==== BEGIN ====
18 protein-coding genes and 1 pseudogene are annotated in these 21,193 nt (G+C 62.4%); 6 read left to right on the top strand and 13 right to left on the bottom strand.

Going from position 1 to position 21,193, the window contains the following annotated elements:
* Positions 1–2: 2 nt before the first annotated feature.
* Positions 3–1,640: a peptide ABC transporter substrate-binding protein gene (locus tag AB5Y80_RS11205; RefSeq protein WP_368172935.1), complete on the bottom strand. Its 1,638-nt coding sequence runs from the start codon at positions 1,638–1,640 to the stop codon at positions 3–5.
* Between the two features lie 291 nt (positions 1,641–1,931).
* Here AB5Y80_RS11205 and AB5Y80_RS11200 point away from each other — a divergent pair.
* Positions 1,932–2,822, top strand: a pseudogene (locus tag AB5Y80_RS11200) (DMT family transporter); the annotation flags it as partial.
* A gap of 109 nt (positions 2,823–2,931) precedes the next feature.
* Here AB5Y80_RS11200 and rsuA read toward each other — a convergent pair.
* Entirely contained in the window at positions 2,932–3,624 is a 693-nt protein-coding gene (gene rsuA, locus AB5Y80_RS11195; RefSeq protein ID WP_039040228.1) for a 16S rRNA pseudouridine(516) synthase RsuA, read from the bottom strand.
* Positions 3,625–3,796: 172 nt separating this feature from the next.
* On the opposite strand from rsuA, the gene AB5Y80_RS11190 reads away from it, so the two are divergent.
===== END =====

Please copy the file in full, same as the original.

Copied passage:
18 protein-coding genes and 1 pseudogene are annotated in these 21,193 nt (G+C 62.4%); 6 read left to right on the top strand and 13 right to left on the bottom strand.

Going from position 1 to position 21,193, the window contains the following annotated elements:
* Positions 1–2: 2 nt before the first annotated feature.
* Positions 3–1,640: a peptide ABC transporter substrate-binding protein gene (locus tag AB5Y80_RS11205; RefSeq protein WP_368172935.1), complete on the bottom strand. Its 1,638-nt coding sequence runs from the start codon at positions 1,638–1,640 to the stop codon at positions 3–5.
* Between the two features lie 291 nt (positions 1,641–1,931).
* Here AB5Y80_RS11205 and AB5Y80_RS11200 point away from each other — a divergent pair.
* Positions 1,932–2,822, top strand: a pseudogene (locus tag AB5Y80_RS11200) (DMT family transporter); the annotation flags it as partial.
* A gap of 109 nt (positions 2,823–2,931) precedes the next feature.
* Here AB5Y80_RS11200 and rsuA read toward each other — a convergent pair.
* Entirely contained in the window at positions 2,932–3,624 is a 693-nt protein-coding gene (gene rsuA, locus AB5Y80_RS11195; RefSeq protein ID WP_039040228.1) for a 16S rRNA pseudouridine(516) synthase RsuA, read from the bottom strand.
* Positions 3,625–3,796: 172 nt separating this feature from the next.
* On the opposite strand from rsuA, the gene AB5Y80_RS11190 reads away from it, so the two are divergent.